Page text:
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Illustrations of the New Testament with engravings attributed to Jean Moni, a native of Lyon who flourished around the year 1570.

The woodcuts in this book are after engravings by Bernard Salomon, whose New Testament engravings were said to be inspired by the Mannerist art of the Fontainebleau School. Salomon (b c. 1508; d c. 1561) was a leading draughtsman and engraver from Lyon, whose engravings were frequently reused by other Lyon artists He was known as “the Little Bernard,” a reference to the small size of his woodcuts.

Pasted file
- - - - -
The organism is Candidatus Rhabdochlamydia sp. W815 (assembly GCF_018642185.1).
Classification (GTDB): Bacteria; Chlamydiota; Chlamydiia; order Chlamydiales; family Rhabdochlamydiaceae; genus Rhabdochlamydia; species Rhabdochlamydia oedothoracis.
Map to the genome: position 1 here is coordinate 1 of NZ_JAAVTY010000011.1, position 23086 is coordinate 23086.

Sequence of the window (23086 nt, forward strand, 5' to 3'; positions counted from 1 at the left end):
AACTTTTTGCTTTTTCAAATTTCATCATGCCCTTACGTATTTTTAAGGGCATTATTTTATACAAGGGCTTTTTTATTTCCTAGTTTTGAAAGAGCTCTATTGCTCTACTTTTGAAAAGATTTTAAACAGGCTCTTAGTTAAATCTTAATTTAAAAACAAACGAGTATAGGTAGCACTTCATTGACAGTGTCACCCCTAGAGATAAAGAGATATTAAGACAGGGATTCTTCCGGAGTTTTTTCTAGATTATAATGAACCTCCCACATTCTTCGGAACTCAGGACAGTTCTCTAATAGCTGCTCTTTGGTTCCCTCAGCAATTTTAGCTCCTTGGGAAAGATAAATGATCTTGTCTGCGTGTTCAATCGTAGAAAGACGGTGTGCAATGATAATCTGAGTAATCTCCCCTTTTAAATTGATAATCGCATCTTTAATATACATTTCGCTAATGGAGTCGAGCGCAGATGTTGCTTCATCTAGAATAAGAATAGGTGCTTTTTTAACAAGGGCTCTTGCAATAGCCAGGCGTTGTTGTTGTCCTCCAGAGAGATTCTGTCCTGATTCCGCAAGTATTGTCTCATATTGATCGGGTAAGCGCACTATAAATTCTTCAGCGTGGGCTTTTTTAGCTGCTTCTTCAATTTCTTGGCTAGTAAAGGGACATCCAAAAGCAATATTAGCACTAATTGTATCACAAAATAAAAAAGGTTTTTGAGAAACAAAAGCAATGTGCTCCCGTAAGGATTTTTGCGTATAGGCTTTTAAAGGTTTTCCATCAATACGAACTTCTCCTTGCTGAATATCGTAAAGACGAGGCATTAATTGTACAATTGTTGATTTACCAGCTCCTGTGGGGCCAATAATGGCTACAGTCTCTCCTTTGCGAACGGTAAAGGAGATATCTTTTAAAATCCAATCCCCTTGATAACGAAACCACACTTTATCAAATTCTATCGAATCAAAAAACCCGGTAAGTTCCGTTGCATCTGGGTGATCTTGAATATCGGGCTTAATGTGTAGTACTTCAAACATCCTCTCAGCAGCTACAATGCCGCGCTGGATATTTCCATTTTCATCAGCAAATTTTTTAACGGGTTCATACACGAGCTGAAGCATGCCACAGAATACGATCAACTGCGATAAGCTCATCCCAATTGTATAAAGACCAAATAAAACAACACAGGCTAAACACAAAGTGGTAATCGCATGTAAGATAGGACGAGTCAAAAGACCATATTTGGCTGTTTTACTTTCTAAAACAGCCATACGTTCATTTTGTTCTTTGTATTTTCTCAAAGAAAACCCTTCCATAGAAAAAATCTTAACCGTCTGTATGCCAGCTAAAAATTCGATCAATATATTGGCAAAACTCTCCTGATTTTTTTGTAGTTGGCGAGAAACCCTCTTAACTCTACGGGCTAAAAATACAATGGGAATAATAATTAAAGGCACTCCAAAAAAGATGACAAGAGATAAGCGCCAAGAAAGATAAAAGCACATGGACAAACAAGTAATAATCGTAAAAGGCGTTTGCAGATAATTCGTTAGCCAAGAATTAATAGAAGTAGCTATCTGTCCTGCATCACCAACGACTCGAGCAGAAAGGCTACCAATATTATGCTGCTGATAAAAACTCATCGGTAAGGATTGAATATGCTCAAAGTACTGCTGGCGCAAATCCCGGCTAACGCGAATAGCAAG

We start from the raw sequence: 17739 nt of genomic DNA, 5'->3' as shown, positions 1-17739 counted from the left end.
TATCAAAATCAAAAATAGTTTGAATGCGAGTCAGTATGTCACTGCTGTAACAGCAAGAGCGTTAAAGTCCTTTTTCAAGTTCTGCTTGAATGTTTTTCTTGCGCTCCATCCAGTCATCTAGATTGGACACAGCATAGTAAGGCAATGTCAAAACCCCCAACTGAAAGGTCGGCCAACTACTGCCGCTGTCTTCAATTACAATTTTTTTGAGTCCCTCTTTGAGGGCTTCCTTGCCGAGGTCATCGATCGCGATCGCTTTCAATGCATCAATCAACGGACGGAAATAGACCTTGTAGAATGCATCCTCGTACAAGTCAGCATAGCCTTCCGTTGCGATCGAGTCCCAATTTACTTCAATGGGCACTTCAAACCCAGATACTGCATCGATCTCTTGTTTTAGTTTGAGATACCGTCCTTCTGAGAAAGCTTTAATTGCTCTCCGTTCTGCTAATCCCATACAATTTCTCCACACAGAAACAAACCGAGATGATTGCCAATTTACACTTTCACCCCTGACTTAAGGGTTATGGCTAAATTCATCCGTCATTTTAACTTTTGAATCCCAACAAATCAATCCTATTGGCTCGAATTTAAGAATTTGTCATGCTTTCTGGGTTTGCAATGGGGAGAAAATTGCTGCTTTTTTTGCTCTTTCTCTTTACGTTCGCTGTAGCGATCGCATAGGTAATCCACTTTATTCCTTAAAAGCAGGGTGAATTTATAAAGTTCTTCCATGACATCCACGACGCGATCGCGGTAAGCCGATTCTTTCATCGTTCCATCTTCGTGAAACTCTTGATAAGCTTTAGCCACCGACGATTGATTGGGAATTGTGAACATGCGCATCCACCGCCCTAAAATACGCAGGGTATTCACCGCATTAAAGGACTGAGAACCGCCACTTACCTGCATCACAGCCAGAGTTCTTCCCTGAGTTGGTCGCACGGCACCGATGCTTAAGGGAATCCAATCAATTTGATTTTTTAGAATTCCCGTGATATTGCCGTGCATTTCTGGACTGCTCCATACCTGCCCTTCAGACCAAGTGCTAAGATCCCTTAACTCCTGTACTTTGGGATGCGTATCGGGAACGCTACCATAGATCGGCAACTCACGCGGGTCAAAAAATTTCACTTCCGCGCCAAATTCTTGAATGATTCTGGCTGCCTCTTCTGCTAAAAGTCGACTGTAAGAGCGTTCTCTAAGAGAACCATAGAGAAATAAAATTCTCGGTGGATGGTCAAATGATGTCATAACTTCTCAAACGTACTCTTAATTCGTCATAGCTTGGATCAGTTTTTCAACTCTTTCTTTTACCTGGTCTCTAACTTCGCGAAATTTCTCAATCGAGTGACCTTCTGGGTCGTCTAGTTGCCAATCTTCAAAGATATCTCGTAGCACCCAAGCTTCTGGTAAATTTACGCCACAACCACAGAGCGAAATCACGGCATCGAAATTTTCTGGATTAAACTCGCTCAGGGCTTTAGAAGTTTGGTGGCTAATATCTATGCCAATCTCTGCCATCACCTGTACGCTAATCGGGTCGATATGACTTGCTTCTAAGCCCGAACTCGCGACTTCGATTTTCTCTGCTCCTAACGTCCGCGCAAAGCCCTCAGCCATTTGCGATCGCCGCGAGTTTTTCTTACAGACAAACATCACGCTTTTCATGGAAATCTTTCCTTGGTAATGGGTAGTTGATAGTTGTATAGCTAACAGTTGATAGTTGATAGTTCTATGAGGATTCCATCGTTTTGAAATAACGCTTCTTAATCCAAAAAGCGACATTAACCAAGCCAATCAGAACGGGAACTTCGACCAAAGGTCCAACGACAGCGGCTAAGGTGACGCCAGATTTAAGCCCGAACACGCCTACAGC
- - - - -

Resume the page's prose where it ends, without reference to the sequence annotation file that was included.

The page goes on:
In this scene Mary and Joseph lean over the baby Jesus in the manger. Each has lifted arms, expressive of joy. The juxtaposition of the ass between them accentuates the triangular composition of the illustration. The ox appears, kneeling at Joseph’s side. Both animals are common in depictions of the Nativity. It is said that their presence represents that even the most humble of creatures showed veneration when Jesus was born. In the sky, a group of angels watches over the family.


Artwork in the public domain